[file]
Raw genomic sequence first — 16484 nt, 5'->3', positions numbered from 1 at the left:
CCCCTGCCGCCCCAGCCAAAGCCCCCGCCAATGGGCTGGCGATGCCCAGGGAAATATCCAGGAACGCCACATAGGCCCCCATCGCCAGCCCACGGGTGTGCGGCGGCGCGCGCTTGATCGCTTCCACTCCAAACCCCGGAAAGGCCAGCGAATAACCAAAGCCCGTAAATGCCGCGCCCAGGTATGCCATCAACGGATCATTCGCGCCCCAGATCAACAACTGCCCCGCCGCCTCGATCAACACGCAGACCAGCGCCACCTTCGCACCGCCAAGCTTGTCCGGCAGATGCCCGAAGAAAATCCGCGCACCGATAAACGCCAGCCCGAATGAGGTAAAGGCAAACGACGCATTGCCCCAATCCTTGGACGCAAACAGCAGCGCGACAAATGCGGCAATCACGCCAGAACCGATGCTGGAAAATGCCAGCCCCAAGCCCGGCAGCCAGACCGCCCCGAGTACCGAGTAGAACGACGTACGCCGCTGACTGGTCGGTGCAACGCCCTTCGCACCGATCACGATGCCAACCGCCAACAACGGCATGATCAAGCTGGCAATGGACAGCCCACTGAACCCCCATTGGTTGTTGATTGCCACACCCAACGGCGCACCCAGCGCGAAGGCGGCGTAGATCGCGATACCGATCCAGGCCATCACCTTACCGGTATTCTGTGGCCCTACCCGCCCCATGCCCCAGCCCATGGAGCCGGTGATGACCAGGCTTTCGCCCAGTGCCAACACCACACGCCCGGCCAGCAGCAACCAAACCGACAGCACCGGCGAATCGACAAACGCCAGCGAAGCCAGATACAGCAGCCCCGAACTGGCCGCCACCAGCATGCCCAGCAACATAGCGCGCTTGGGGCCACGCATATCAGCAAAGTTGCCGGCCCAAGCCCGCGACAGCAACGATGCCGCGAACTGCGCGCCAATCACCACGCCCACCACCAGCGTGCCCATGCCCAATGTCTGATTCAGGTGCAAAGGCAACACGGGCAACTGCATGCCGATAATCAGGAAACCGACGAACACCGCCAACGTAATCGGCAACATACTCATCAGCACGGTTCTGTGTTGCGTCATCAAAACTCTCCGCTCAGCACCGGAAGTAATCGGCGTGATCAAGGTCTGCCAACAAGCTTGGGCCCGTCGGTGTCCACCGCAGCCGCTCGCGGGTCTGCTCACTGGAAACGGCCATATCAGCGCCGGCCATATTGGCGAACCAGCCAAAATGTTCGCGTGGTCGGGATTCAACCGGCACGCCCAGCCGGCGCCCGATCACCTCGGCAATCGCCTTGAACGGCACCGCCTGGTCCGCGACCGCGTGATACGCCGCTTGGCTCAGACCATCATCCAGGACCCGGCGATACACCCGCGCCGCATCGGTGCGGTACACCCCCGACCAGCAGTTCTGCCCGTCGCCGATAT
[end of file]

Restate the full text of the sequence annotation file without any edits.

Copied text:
Raw genomic sequence first — 16484 nt, 5'->3', positions numbered from 1 at the left:
CCCCTGCCGCCCCAGCCAAAGCCCCCGCCAATGGGCTGGCGATGCCCAGGGAAATATCCAGGAACGCCACATAGGCCCCCATCGCCAGCCCACGGGTGTGCGGCGGCGCGCGCTTGATCGCTTCCACTCCAAACCCCGGAAAGGCCAGCGAATAACCAAAGCCCGTAAATGCCGCGCCCAGGTATGCCATCAACGGATCATTCGCGCCCCAGATCAACAACTGCCCCGCCGCCTCGATCAACACGCAGACCAGCGCCACCTTCGCACCGCCAAGCTTGTCCGGCAGATGCCCGAAGAAAATCCGCGCACCGATAAACGCCAGCCCGAATGAGGTAAAGGCAAACGACGCATTGCCCCAATCCTTGGACGCAAACAGCAGCGCGACAAATGCGGCAATCACGCCAGAACCGATGCTGGAAAATGCCAGCCCCAAGCCCGGCAGCCAGACCGCCCCGAGTACCGAGTAGAACGACGTACGCCGCTGACTGGTCGGTGCAACGCCCTTCGCACCGATCACGATGCCAACCGCCAACAACGGCATGATCAAGCTGGCAATGGACAGCCCACTGAACCCCCATTGGTTGTTGATTGCCACACCCAACGGCGCACCCAGCGCGAAGGCGGCGTAGATCGCGATACCGATCCAGGCCATCACCTTACCGGTATTCTGTGGCCCTACCCGCCCCATGCCCCAGCCCATGGAGCCGGTGATGACCAGGCTTTCGCCCAGTGCCAACACCACACGCCCGGCCAGCAGCAACCAAACCGACAGCACCGGCGAATCGACAAACGCCAGCGAAGCCAGATACAGCAGCCCCGAACTGGCCGCCACCAGCATGCCCAGCAACATAGCGCGCTTGGGGCCACGCATATCAGCAAAGTTGCCGGCCCAAGCCCGCGACAGCAACGATGCCGCGAACTGCGCGCCAATCACCACGCCCACCACCAGCGTGCCCATGCCCAATGTCTGATTCAGGTGCAAAGGCAACACGGGCAACTGCATGCCGATAATCAGGAAACCGACGAACACCGCCAACGTAATCGGCAACATACTCATCAGCACGGTTCTGTGTTGCGTCATCAAAACTCTCCGCTCAGCACCGGAAGTAATCGGCGTGATCAAGGTCTGCCAACAAGCTTGGGCCCGTCGGTGTCCACCGCAGCCGCTCGCGGGTCTGCTCACTGGAAACGGCCATATCAGCGCCGGCCATATTGGCGAACCAGCCAAAATGTTCGCGTGGTCGGGATTCAACCGGCACGCCCAGCCGGCGCCCGATCACCTCGGCAATCGCCTTGAACGGCACCGCCTGGTCCGCGACCGCGTGATACGCCGCTTGGCTCAGACCATCATCCAGGACCCGGCGATACACCCGCGCCGCATCGGTGCGGTACACCCCCGACCAGCAGTTCTGCCCGTCGCCGATAT